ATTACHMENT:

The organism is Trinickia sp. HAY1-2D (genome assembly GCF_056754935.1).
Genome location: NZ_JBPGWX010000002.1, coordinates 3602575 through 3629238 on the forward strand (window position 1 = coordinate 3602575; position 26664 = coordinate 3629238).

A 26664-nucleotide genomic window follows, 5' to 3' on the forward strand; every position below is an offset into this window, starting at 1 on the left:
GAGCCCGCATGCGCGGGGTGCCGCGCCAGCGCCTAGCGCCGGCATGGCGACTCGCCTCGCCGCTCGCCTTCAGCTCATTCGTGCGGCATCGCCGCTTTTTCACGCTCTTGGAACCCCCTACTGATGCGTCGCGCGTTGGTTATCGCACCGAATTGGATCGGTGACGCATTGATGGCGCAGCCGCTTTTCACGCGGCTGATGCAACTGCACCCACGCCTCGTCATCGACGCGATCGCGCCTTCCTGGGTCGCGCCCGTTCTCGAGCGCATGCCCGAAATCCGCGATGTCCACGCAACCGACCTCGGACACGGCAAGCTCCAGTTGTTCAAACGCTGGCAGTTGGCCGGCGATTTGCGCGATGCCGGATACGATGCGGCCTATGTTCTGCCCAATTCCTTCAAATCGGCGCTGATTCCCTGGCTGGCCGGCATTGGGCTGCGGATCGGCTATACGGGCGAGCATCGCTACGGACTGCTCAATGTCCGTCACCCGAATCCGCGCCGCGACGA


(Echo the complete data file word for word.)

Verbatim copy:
The organism is Trinickia sp. HAY1-2D (genome assembly GCF_056754935.1).
Genome location: NZ_JBPGWX010000002.1, coordinates 3602575 through 3629238 on the forward strand (window position 1 = coordinate 3602575; position 26664 = coordinate 3629238).

A 26664-nucleotide genomic window follows, 5' to 3' on the forward strand; every position below is an offset into this window, starting at 1 on the left:
GAGCCCGCATGCGCGGGGTGCCGCGCCAGCGCCTAGCGCCGGCATGGCGACTCGCCTCGCCGCTCGCCTTCAGCTCATTCGTGCGGCATCGCCGCTTTTTCACGCTCTTGGAACCCCCTACTGATGCGTCGCGCGTTGGTTATCGCACCGAATTGGATCGGTGACGCATTGATGGCGCAGCCGCTTTTCACGCGGCTGATGCAACTGCACCCACGCCTCGTCATCGACGCGATCGCGCCTTCCTGGGTCGCGCCCGTTCTCGAGCGCATGCCCGAAATCCGCGATGTCCACGCAACCGACCTCGGACACGGCAAGCTCCAGTTGTTCAAACGCTGGCAGTTGGCCGGCGATTTGCGCGATGCCGGATACGATGCGGCCTATGTTCTGCCCAATTCCTTCAAATCGGCGCTGATTCCCTGGCTGGCCGGCATTGGGCTGCGGATCGGCTATACGGGCGAGCATCGCTACGGACTGCTCAATGTCCGTCACCCGAATCCGCGCCGCGACGA